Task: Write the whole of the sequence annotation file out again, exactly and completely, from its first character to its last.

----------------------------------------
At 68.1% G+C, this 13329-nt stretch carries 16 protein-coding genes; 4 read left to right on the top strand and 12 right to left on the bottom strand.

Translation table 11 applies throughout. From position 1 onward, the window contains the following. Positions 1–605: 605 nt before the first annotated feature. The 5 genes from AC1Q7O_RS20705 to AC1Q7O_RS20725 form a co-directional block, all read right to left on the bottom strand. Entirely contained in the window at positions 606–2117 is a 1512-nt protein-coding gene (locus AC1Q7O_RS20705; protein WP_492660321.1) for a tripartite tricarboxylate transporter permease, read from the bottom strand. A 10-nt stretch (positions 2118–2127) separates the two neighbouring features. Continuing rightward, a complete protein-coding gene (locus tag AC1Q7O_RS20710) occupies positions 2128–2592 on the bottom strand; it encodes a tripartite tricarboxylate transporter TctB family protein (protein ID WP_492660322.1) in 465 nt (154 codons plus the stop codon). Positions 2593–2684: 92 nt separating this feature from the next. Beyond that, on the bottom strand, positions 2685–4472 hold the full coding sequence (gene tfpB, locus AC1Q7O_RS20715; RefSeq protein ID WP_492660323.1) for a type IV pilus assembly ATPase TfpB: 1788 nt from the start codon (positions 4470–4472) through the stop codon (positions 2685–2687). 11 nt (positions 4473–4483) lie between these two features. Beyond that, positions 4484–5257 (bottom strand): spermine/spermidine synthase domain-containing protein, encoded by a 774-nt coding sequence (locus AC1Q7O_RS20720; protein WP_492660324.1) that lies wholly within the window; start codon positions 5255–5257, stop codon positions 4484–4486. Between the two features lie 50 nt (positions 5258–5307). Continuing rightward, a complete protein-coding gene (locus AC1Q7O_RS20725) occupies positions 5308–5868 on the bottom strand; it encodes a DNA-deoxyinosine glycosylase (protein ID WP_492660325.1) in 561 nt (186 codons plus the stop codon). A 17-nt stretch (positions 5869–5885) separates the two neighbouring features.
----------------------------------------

At 68.1% G+C, this 13329-nt stretch carries 16 protein-coding genes; 4 read left to right on the top strand and 12 right to left on the bottom strand.

Translation table 11 applies throughout. From position 1 onward, the window contains the following. Positions 1–605: 605 nt before the first annotated feature. The 5 genes from AC1Q7O_RS20705 to AC1Q7O_RS20725 form a co-directional block, all read right to left on the bottom strand. Entirely contained in the window at positions 606–2117 is a 1512-nt protein-coding gene (locus AC1Q7O_RS20705; protein WP_492660321.1) for a tripartite tricarboxylate transporter permease, read from the bottom strand. A 10-nt stretch (positions 2118–2127) separates the two neighbouring features. Continuing rightward, a complete protein-coding gene (locus tag AC1Q7O_RS20710) occupies positions 2128–2592 on the bottom strand; it encodes a tripartite tricarboxylate transporter TctB family protein (protein ID WP_492660322.1) in 465 nt (154 codons plus the stop codon). Positions 2593–2684: 92 nt separating this feature from the next. Beyond that, on the bottom strand, positions 2685–4472 hold the full coding sequence (gene tfpB, locus AC1Q7O_RS20715; RefSeq protein ID WP_492660323.1) for a type IV pilus assembly ATPase TfpB: 1788 nt from the start codon (positions 4470–4472) through the stop codon (positions 2685–2687). 11 nt (positions 4473–4483) lie between these two features. Beyond that, positions 4484–5257 (bottom strand): spermine/spermidine synthase domain-containing protein, encoded by a 774-nt coding sequence (locus AC1Q7O_RS20720; protein WP_492660324.1) that lies wholly within the window; start codon positions 5255–5257, stop codon positions 4484–4486. Between the two features lie 50 nt (positions 5258–5307). Continuing rightward, a complete protein-coding gene (locus AC1Q7O_RS20725) occupies positions 5308–5868 on the bottom strand; it encodes a DNA-deoxyinosine glycosylase (protein ID WP_492660325.1) in 561 nt (186 codons plus the stop codon). A 17-nt stretch (positions 5869–5885) separates the two neighbouring features.